You’ve probably come across the term ‘proxy’ when surfing the web. As a non-techie, chances are high you don’t understand what exactly the term refers to. After all, even most people who’ve used a proxy don’t know how it operates.
In this guide, we’ll decipher proxies, so you can better understand their functions. We’ll try to figure out what they hide, analyzing the benefits they offer you. Let’s jump in.
What is a Proxy?
Before getting into the nuts and bolts of proxy servers, we first have to explain how IP addresses work. Understanding IP addresses will give you a clearer picture of proxy servers and their roles in hiding identities.
Every time you visit a site, your online connection sends an address to it. This address allows the site to know how to relay information back to you.
The “address” we’re talking about is your IP address. Without it, carrying out any internet activity would be practically impossible. Internet users wouldn’t have any means to communicate with you.
Despite its benefits, your IP can, unfortunately, be a cause for concern. Some of its drawbacks include:
- It indicates your exact location. Sometimes it can be super specific, displaying even your street level.
- Web owners can use it to restrict you from getting access to their sites.
- It may have your name tied to it, given that you’re the one paying for your internet.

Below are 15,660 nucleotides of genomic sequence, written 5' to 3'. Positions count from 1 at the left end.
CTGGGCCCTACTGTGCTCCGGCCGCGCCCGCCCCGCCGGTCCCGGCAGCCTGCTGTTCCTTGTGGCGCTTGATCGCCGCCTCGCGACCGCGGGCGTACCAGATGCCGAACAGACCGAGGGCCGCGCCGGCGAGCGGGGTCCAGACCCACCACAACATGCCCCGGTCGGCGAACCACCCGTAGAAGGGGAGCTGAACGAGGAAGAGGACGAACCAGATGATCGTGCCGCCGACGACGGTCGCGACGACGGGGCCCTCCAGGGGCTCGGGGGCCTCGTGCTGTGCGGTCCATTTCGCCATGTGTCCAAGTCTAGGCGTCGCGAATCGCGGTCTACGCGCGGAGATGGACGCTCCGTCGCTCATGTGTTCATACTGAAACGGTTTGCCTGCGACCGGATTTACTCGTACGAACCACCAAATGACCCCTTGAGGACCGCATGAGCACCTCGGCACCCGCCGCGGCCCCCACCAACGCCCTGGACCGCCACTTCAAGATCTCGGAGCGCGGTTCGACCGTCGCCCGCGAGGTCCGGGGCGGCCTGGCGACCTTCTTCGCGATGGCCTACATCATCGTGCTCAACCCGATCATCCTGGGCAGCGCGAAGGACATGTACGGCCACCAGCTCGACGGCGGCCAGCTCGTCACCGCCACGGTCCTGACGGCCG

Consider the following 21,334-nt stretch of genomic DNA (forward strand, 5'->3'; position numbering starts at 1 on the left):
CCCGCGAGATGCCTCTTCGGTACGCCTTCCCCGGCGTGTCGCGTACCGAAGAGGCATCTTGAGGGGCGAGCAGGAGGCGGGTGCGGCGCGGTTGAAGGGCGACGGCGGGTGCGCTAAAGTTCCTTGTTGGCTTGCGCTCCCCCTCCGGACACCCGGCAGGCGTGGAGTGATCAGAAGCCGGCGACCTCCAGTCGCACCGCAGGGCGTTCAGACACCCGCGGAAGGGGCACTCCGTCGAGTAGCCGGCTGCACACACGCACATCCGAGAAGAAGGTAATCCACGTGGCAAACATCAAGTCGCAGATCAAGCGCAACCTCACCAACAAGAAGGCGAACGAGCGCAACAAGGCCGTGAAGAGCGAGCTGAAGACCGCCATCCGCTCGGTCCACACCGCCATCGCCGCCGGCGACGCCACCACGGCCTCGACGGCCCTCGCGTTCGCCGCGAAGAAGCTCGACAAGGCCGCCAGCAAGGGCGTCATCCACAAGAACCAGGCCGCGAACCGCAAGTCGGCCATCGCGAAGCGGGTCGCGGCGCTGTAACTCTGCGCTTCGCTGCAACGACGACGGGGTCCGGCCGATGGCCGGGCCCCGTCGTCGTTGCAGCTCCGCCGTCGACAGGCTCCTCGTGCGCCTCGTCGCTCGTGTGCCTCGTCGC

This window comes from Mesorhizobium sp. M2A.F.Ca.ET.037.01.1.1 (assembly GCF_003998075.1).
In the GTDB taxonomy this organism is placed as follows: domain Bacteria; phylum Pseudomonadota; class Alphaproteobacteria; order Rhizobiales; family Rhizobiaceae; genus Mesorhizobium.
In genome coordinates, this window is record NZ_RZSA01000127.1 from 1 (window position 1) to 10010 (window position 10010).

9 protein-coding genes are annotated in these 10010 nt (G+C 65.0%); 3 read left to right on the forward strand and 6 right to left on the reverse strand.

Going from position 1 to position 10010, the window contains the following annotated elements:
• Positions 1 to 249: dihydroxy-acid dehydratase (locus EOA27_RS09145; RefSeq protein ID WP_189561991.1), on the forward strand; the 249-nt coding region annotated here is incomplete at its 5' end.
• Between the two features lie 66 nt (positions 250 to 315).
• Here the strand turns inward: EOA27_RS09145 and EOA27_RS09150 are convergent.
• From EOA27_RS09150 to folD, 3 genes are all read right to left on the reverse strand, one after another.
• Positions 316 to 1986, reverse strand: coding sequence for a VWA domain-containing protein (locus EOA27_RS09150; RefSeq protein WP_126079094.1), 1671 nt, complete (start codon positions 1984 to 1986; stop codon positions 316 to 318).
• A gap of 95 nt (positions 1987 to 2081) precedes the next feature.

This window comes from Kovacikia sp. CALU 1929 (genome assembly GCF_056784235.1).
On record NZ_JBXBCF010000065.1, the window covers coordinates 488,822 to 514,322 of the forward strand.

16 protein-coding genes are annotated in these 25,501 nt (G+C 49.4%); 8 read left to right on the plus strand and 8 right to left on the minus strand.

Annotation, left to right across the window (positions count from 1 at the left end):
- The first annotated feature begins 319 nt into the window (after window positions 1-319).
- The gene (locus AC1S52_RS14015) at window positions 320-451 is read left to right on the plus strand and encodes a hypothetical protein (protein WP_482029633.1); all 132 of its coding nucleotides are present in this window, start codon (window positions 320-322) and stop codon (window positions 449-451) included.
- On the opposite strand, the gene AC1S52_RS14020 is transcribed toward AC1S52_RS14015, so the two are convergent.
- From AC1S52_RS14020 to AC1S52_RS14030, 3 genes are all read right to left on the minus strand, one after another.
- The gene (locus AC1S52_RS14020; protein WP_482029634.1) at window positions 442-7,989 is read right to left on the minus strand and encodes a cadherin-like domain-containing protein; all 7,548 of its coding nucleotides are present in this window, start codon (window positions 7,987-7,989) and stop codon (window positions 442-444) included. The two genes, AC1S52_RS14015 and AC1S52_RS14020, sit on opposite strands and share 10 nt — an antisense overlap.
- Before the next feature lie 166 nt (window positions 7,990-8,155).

A proxy server can save you from these drawbacks. Simply known as a proxy, it acts as a middleman between you and the internet. Think of it as a different computer that receives your requests before they get to a website. Requests can be as simple as visiting a site, paying for online products, or sending emails.
It takes in the information you send out and sends it using a different IP. It can disguise your internet activities and can make them seem like they’re coming from another location.
For companies, a proxy helps boost network performance and makes them more secure. For internet users, it gives them anonymity, hiding their real addresses.
A proxy doesn’t have to be located in one place. You can create one easily on your desktop, the cloud, or any site you’d like. Your main priority should be to configure it properly so you can take full advantage of its functions.
That said, here’s what you can expect your proxy to hide:
1. Your Location
As we’ve mentioned before, your IP displays your location. Given that there are so many malicious people on the internet, leaving your location details available to everyone may not be a sound idea. Cybercriminals attacking your location may find you easily.
Hiding your address — using a proxy — should therefore be a no-brainer if you’d like your location to remain anonymous. You may get even more benefits apart from safety.
Some video content may be unavailable to users in your area. Leveraging proxy servers can help you bypass these restrictions. You can also visit websites and blogs that are only accessible in specific areas.